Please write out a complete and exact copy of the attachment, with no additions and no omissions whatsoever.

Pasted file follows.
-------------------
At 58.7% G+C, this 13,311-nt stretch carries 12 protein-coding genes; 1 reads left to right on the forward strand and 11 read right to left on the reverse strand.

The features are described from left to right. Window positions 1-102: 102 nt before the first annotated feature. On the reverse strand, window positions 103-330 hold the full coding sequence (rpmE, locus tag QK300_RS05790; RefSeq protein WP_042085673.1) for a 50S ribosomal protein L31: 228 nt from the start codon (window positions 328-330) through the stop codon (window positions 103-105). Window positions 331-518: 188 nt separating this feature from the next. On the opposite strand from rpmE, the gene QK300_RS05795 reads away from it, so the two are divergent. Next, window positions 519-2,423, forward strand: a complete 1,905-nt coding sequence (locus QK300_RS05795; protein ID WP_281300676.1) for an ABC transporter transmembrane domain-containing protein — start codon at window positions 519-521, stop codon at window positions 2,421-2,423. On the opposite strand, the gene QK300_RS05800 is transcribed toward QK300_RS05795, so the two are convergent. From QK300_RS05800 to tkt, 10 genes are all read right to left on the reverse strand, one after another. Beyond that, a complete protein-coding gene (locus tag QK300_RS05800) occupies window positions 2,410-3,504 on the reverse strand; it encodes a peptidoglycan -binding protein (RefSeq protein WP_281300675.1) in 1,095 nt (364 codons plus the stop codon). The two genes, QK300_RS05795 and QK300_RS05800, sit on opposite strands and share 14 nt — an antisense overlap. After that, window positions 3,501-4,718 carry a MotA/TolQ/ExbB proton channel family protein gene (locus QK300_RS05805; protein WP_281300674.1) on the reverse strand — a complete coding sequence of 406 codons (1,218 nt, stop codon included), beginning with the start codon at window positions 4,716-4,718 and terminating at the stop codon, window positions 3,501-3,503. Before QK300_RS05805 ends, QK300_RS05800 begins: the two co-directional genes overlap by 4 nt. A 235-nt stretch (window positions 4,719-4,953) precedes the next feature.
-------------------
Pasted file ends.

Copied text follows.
At 58.7% G+C, this 13,311-nt stretch carries 12 protein-coding genes; 1 reads left to right on the forward strand and 11 read right to left on the reverse strand.

The features are described from left to right. Window positions 1-102: 102 nt before the first annotated feature. On the reverse strand, window positions 103-330 hold the full coding sequence (rpmE, locus tag QK300_RS05790; RefSeq protein WP_042085673.1) for a 50S ribosomal protein L31: 228 nt from the start codon (window positions 328-330) through the stop codon (window positions 103-105). Window positions 331-518: 188 nt separating this feature from the next. On the opposite strand from rpmE, the gene QK300_RS05795 reads away from it, so the two are divergent. Next, window positions 519-2,423, forward strand: a complete 1,905-nt coding sequence (locus QK300_RS05795; protein ID WP_281300676.1) for an ABC transporter transmembrane domain-containing protein — start codon at window positions 519-521, stop codon at window positions 2,421-2,423. On the opposite strand, the gene QK300_RS05800 is transcribed toward QK300_RS05795, so the two are convergent. From QK300_RS05800 to tkt, 10 genes are all read right to left on the reverse strand, one after another. Beyond that, a complete protein-coding gene (locus tag QK300_RS05800) occupies window positions 2,410-3,504 on the reverse strand; it encodes a peptidoglycan -binding protein (RefSeq protein WP_281300675.1) in 1,095 nt (364 codons plus the stop codon). The two genes, QK300_RS05795 and QK300_RS05800, sit on opposite strands and share 14 nt — an antisense overlap. After that, window positions 3,501-4,718 carry a MotA/TolQ/ExbB proton channel family protein gene (locus QK300_RS05805; protein WP_281300674.1) on the reverse strand — a complete coding sequence of 406 codons (1,218 nt, stop codon included), beginning with the start codon at window positions 4,716-4,718 and terminating at the stop codon, window positions 3,501-3,503. Before QK300_RS05805 ends, QK300_RS05800 begins: the two co-directional genes overlap by 4 nt. A 235-nt stretch (window positions 4,719-4,953) precedes the next feature.